The aim of this study was to compare heart rate variability (HRV) recovery after two iso-volume (5 km) exercises performed at different intensities. 14 subjects volunteered (25.17±5.08 years; 74.7±6.28 kg; 175±0.05 cm; 59.56±5.15 mL·kg(-1)·min(-1)) and after determination of peak oxygen uptake (VO2Peak) and the speed associated with VO2Peak (sVO2Peak), the subjects completed 2 random experimental trials: high-intensity exercise (HIE - 1:1 at 100% sVO2Peak), and moderate-intensity continuous exercise (MIE - 70% sVO2Peak). HRV and RR intervals were monitored before, during and after the exercise sessions together with, the HRV analysis in the frequency domains (high-frequency - HF: 0.15 to 0.4 Hz and low-frequency - LF: 0.04 to 0.15 Hz components) and the ratio between them (LF/HF). Statistical analysis comparisons between moments and between HIE and MIE were performed using a mixed model. Both exercise sessions modified LFlog, HFlog, and LF/HF (F=16.54, F=19.32 and F=5.17, p<0.05, respectively). A group effect was also found for LFlog (F=23.91, p<0.05), and HFlog (F=57.55, p< 0.05). LF/HF returned to resting value 15 min after MIE exercise and 20 min after HIE exercise. This means that the heavy domain (aerobic and anaerobic threshold) induces dissimilar autonomic modification in physically active subjects. Both HIE and MIE modify HRV, and generally HIE delays parasympathetic autonomic modulation recovery after iso-volume exercise.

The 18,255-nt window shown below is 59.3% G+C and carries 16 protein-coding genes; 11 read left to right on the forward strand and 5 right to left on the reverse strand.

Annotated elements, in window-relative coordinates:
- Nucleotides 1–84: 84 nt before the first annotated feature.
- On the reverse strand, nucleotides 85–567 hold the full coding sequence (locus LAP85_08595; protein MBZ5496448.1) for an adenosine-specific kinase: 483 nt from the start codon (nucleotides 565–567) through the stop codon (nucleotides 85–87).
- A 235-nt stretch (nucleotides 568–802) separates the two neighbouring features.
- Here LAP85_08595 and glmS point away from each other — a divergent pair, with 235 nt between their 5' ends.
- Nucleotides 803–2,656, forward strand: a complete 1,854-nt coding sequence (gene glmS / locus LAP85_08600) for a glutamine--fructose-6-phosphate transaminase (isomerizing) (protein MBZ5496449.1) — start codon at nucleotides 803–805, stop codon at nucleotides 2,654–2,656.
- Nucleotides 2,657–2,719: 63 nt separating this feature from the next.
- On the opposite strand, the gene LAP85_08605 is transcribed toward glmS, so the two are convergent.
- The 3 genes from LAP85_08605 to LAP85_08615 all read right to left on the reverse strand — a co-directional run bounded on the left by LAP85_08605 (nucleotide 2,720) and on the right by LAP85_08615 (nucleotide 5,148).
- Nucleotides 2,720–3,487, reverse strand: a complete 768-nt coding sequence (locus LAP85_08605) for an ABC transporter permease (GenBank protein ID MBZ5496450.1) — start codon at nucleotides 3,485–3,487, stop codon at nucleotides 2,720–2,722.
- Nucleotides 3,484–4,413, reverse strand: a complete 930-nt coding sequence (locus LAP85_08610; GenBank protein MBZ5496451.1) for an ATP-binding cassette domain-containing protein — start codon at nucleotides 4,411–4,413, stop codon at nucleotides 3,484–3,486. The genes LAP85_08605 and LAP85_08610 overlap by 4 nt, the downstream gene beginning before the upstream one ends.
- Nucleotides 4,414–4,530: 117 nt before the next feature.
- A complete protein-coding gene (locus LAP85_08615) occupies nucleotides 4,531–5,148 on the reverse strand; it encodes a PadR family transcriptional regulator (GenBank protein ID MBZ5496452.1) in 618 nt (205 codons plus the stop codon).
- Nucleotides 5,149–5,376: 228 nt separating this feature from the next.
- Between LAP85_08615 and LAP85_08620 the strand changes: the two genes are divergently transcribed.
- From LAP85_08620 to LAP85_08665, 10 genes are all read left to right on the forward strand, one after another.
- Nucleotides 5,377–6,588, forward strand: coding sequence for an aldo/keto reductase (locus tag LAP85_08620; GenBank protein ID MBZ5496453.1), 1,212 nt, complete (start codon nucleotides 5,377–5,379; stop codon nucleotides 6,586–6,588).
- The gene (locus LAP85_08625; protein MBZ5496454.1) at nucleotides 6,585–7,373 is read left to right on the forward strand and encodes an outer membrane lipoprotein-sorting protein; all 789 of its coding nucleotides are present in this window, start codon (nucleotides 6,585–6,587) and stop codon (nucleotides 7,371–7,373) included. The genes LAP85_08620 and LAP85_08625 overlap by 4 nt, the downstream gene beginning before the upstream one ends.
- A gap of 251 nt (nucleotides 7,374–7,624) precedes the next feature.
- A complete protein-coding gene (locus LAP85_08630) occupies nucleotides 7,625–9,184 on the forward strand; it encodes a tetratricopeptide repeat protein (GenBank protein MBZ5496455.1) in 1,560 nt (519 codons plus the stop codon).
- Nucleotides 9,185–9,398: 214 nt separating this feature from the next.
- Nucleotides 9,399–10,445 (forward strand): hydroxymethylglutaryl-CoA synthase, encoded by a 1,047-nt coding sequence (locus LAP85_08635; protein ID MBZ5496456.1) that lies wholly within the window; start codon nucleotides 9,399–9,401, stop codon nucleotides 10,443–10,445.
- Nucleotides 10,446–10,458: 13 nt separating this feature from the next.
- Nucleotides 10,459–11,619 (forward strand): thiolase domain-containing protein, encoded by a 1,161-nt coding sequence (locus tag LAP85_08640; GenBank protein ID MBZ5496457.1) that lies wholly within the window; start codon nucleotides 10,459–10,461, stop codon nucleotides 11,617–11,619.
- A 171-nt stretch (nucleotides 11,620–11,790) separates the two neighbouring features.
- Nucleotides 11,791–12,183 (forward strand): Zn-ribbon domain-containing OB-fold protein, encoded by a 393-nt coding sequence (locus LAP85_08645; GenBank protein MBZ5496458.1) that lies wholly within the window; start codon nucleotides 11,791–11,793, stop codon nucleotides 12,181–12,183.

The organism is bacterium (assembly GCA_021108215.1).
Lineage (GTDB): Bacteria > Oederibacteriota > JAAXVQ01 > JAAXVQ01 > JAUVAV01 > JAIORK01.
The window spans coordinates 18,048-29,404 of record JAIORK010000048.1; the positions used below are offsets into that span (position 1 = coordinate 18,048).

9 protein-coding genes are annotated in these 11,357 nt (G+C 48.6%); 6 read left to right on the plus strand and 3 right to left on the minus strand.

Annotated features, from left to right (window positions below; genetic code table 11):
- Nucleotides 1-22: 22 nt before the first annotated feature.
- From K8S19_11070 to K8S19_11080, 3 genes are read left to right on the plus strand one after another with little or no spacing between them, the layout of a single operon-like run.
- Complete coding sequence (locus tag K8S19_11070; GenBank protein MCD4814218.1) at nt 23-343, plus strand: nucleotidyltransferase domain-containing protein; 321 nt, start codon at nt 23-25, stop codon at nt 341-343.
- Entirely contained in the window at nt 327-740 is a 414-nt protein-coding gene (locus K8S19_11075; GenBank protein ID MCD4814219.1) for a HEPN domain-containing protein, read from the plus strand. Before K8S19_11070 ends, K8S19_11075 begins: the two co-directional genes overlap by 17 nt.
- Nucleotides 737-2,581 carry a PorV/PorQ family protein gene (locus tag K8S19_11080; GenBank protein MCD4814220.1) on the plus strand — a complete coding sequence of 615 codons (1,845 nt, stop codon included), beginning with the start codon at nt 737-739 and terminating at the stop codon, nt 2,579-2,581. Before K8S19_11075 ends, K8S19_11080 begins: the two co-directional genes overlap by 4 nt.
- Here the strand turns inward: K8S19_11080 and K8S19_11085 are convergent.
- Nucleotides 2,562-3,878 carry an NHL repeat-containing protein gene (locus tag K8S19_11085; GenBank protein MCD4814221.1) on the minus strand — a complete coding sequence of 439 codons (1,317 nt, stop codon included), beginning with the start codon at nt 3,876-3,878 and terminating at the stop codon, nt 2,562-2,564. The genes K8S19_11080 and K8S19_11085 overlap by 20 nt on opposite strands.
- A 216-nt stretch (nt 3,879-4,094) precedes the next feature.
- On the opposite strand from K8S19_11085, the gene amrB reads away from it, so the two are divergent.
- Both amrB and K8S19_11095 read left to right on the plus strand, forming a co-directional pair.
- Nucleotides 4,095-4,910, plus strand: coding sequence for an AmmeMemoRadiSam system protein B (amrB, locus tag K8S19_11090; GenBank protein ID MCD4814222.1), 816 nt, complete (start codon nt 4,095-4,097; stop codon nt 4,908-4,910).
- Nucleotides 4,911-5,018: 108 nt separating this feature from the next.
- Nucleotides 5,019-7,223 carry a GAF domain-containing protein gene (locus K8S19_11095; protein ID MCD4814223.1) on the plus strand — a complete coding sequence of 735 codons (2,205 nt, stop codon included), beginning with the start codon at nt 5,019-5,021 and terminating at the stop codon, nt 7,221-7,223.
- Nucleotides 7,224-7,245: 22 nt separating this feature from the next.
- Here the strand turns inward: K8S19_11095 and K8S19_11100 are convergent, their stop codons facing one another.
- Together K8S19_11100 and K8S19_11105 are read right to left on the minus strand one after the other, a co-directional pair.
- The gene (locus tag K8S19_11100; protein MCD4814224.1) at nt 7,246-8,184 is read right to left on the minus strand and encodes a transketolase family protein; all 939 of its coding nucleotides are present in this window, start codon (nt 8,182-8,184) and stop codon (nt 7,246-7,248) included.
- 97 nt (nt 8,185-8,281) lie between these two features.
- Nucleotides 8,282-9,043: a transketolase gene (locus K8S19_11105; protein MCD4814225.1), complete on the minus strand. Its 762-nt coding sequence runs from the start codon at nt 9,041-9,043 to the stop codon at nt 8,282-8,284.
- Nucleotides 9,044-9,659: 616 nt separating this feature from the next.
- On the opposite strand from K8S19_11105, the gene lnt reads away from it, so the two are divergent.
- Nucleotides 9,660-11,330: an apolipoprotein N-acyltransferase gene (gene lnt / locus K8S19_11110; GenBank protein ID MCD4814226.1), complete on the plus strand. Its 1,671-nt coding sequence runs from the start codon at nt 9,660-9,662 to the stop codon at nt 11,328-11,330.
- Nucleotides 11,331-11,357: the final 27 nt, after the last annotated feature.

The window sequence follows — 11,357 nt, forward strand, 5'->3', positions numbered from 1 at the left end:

3. Pedalling rate affects endurance performance during high-intensity cycling

    DEFF Research Database (Denmark)

    Nielsen, Jens Steen; Hansen, Ernst Albin; Sjøgaard, Gisela

    2004-01-01